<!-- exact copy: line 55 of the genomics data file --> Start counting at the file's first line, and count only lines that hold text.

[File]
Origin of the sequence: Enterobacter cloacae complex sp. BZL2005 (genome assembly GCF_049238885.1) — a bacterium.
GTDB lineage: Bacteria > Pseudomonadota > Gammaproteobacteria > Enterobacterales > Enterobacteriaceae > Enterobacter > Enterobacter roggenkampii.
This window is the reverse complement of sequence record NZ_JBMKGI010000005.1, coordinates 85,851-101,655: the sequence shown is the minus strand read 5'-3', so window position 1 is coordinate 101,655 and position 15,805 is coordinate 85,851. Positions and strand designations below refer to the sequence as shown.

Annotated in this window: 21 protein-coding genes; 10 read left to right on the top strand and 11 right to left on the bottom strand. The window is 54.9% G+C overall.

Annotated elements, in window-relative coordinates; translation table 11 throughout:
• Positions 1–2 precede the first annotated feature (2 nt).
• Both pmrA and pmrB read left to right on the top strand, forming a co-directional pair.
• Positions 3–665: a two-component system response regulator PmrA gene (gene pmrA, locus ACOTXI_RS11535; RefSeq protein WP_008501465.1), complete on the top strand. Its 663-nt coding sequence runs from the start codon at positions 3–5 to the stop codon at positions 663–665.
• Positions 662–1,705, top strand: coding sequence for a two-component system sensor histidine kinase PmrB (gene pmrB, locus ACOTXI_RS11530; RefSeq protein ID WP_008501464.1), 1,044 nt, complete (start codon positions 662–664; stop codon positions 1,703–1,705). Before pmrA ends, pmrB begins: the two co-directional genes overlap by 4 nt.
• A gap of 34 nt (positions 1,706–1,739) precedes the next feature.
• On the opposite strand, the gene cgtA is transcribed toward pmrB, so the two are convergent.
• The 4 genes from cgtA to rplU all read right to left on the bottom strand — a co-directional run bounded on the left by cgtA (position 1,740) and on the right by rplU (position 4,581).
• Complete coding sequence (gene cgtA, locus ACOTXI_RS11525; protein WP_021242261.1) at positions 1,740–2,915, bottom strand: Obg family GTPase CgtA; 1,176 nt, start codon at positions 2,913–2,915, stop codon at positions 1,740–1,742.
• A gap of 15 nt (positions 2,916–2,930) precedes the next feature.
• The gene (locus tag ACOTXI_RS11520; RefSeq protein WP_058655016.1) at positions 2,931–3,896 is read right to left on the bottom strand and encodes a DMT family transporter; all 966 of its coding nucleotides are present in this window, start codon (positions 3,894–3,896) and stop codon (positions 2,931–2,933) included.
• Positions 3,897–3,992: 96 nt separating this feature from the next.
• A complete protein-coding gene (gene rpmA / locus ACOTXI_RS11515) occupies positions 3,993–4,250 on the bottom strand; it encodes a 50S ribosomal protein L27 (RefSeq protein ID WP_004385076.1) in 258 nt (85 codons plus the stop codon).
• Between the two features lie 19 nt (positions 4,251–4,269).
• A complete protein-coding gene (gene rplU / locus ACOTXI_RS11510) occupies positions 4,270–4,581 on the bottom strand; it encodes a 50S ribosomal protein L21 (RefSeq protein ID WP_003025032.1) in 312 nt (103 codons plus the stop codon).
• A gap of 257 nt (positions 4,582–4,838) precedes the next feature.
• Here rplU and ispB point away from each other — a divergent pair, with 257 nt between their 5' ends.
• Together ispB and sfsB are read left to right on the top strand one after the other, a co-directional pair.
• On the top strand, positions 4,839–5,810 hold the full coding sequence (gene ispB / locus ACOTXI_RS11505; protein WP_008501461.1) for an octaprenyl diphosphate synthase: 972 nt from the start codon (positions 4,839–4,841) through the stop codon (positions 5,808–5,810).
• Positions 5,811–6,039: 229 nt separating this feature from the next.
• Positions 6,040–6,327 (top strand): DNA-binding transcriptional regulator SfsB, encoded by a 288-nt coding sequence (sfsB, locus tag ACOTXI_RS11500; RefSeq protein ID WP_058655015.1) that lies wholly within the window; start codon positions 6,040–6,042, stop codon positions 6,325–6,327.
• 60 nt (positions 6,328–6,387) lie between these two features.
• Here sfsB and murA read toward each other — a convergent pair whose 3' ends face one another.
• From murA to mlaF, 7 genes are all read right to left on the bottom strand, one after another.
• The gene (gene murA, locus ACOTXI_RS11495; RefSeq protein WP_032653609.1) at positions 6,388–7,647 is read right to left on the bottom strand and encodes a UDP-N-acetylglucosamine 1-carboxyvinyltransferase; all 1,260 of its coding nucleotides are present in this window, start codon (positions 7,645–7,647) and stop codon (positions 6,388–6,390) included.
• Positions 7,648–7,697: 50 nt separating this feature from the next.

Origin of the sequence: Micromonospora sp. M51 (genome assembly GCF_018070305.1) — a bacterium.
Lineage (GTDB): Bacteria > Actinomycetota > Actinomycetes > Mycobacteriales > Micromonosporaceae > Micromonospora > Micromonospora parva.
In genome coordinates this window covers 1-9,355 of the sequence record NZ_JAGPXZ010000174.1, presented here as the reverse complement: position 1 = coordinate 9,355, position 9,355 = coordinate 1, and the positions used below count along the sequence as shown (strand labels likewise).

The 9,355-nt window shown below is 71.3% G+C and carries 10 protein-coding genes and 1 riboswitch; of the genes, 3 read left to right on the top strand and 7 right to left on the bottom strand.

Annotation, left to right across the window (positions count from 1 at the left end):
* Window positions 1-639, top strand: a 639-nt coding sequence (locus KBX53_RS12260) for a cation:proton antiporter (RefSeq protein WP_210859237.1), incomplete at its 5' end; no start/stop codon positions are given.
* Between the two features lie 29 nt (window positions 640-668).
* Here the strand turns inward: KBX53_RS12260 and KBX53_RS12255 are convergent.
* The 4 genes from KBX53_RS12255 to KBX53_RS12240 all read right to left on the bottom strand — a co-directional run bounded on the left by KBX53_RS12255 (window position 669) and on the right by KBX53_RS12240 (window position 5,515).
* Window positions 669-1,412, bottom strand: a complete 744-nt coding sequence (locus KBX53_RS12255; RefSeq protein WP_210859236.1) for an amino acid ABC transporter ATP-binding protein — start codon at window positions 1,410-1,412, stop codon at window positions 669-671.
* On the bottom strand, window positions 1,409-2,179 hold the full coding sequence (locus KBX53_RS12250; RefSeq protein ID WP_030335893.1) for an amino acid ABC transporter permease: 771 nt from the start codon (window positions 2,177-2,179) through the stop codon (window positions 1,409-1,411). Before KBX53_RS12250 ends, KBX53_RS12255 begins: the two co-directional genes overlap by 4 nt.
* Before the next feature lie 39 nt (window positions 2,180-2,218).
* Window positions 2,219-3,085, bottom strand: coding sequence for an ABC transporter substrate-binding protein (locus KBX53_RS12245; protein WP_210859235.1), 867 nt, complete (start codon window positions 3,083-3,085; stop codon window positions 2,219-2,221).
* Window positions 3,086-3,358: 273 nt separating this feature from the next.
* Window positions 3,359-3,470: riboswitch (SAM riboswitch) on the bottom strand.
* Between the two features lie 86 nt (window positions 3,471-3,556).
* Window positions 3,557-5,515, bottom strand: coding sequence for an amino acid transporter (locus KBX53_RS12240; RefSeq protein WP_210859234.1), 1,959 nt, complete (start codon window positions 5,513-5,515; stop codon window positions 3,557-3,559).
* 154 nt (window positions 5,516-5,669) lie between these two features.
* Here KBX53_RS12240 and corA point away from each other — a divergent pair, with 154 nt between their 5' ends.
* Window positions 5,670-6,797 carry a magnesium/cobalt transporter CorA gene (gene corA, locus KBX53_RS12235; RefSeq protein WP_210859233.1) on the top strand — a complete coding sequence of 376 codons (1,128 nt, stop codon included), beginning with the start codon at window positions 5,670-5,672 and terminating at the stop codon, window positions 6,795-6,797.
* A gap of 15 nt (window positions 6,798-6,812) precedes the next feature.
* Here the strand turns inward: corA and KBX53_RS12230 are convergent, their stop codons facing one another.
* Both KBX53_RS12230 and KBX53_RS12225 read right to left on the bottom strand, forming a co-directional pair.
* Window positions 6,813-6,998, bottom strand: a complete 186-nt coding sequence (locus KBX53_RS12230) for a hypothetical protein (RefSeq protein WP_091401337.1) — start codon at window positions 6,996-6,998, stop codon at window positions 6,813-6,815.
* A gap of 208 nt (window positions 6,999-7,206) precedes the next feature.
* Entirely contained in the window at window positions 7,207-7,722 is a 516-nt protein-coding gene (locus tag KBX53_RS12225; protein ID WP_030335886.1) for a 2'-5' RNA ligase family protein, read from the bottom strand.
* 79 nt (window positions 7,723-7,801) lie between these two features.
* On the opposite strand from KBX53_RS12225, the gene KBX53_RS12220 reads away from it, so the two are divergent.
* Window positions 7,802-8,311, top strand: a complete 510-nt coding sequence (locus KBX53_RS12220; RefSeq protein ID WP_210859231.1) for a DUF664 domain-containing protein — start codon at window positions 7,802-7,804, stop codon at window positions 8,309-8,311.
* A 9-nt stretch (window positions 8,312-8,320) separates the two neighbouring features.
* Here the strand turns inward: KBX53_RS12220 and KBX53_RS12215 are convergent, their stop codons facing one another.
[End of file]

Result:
* A gap of 208 nt (window positions 6,999-7,206) precedes the next feature.